The lucky boy is 10 years old and is related to Bu Laras somehow. In Islam, boys usually get circumcised between ages 6-12. It’s obviously a bigger deal than the hospital circumcisions that many American boys receive. Anyway, he’s sitting in this special mini-stage just for himself. When some women ask me to take a photo with them, I suggest that we do so on the mini-stage with the boy. After all, I wanted to document my first circumcision party. They agreed and we walk over and I shake the boy’s hand before the picture. He seems a bit down for some reason.
Later on I grab a plate of food and eat with Riski, Bu Laras and Pak Ito’s nephew and my closest friend in Martapura. There are four flat-screen TVs set up throughout the party area. A camera crew is filming the people dancing on the stage, and it’s being shown live on the TVs. At one point, the boy gets on stage and gives a speech at the behest of his parents. Afterwards a huge crowd of kids runs onto the stage and gives the boy (also named Riski) a bunch of presents. As I’m watching all this in high-definition and shoveling rendang in my mouth, I think about how it’s nice to just observe this tradition and not have the attention on me, as is so often the case in social gatherings I attend here. This moment does not last long.
After I finished my meal, Bu Laras and Nelly came up to me and started telling me to get up because it’s time to dance on stage. They had mentioned beforehand that I should joget, but I didn’t think they’d follow through. They did and my weak attempts at declining were ignored. I walked towards the stage with Riski, Bu Laras, and Nelly, past one of the TVs I would soon be the subject of, and through a crowd of people who await the bule joget performance.
We get up on stage. The music comes on and I look around to see the whole minivan crew plus a couple of people I don’t know. I mimic the dance moves of everyone else and throw in a few middle-school favorites. I’m only sweating a little, and I’m feeling pretty good about myself. “You got this, Pat.” Except the song just keeps going. My back is becoming soaked and the faces of my dance partners are becoming alarmed. Pak Ito is waving money around giving it to some of the women. He gives me a ten thousand rupiah note and I wave it around a give it to the woman I’ve been trying to avoid eye contact with the whole time. Not sure what is going on in the slightest. Maximum sweat levels reached. The song ends. I look at Bu Laras and she screams, “Satu lagi! (One more!)” Fuck.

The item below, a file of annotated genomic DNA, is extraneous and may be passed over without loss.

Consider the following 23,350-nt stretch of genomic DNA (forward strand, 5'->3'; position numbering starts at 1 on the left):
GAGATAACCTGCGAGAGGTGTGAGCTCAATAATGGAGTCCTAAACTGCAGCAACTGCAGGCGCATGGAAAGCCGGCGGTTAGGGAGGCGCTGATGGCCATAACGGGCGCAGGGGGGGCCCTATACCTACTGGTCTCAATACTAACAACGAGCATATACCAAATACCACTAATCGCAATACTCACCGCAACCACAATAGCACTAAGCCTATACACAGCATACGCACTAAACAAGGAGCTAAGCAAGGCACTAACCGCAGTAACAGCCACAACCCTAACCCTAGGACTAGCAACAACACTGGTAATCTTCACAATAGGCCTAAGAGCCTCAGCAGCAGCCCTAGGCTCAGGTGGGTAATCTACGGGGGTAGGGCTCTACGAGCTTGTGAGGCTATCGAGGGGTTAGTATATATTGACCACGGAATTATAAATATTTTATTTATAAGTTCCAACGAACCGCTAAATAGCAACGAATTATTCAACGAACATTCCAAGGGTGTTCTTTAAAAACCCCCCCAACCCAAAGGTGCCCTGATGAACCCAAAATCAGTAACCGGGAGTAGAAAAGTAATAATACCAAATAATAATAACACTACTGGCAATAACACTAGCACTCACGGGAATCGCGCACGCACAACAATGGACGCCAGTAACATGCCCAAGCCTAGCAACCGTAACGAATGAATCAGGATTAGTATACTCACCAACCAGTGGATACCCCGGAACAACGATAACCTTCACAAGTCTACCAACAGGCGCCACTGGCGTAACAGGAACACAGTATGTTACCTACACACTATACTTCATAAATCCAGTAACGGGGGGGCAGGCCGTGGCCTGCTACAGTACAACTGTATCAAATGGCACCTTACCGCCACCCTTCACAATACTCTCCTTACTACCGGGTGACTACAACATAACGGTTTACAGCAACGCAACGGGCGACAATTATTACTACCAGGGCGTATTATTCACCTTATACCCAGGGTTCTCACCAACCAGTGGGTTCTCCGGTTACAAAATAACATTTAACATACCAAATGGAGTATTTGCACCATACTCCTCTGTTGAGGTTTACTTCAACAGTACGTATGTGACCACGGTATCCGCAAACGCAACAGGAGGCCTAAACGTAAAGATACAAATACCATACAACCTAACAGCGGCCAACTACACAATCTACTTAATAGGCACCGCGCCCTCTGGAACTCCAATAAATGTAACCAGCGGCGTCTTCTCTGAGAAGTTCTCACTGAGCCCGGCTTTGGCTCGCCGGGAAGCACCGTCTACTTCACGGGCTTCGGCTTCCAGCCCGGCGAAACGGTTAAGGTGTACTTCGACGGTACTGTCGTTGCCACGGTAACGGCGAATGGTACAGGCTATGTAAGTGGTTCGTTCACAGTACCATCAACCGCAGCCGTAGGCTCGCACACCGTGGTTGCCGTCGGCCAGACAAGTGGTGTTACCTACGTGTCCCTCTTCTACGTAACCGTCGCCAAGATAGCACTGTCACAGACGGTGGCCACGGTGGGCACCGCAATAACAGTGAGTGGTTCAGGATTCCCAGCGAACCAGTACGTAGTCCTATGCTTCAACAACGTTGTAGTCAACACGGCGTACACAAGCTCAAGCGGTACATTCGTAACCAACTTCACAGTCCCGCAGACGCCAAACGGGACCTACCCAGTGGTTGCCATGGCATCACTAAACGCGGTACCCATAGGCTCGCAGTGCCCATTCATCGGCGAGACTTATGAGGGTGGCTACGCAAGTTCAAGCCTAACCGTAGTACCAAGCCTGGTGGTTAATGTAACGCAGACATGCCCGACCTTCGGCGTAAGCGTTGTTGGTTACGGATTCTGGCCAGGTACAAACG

After I danced through another song and sat back down in the soothing climate that is the back of the party, I thought about what had just went down. Yes, I got dragged onstage to dance in front of a huge party of people who were already watching my every move. But there was a moment amidst the blur onstage when I looked around and realized it wasn’t just about watching the bule dance. Everyone from Martapura who came to the party that day was on the stage at the same time. At one point, the announcer shouted “the Martapura Family.” Lo and behold, it was indeed our hamlet up there doing the joget, and no one looked entirely comfortable in the 90 degree heat. Back in the party, when Riski sits down next to me, I pat him on the back and it’s drenched like my own.
Patrick Dougherty is an English Teaching Assistant (ETA) placed in Martapura, South Sumatra (not to be confused with Martapura, South Kalimantan) at SMAN 3. He graduated from Loyola University New Orleans in 2014. He looks forward to impressing any Indonesian people he meets back in the U.S. with his mediocre Bahasa Indonesia. You can read more from him at https://patrickdoughertyindo.wordpress.com.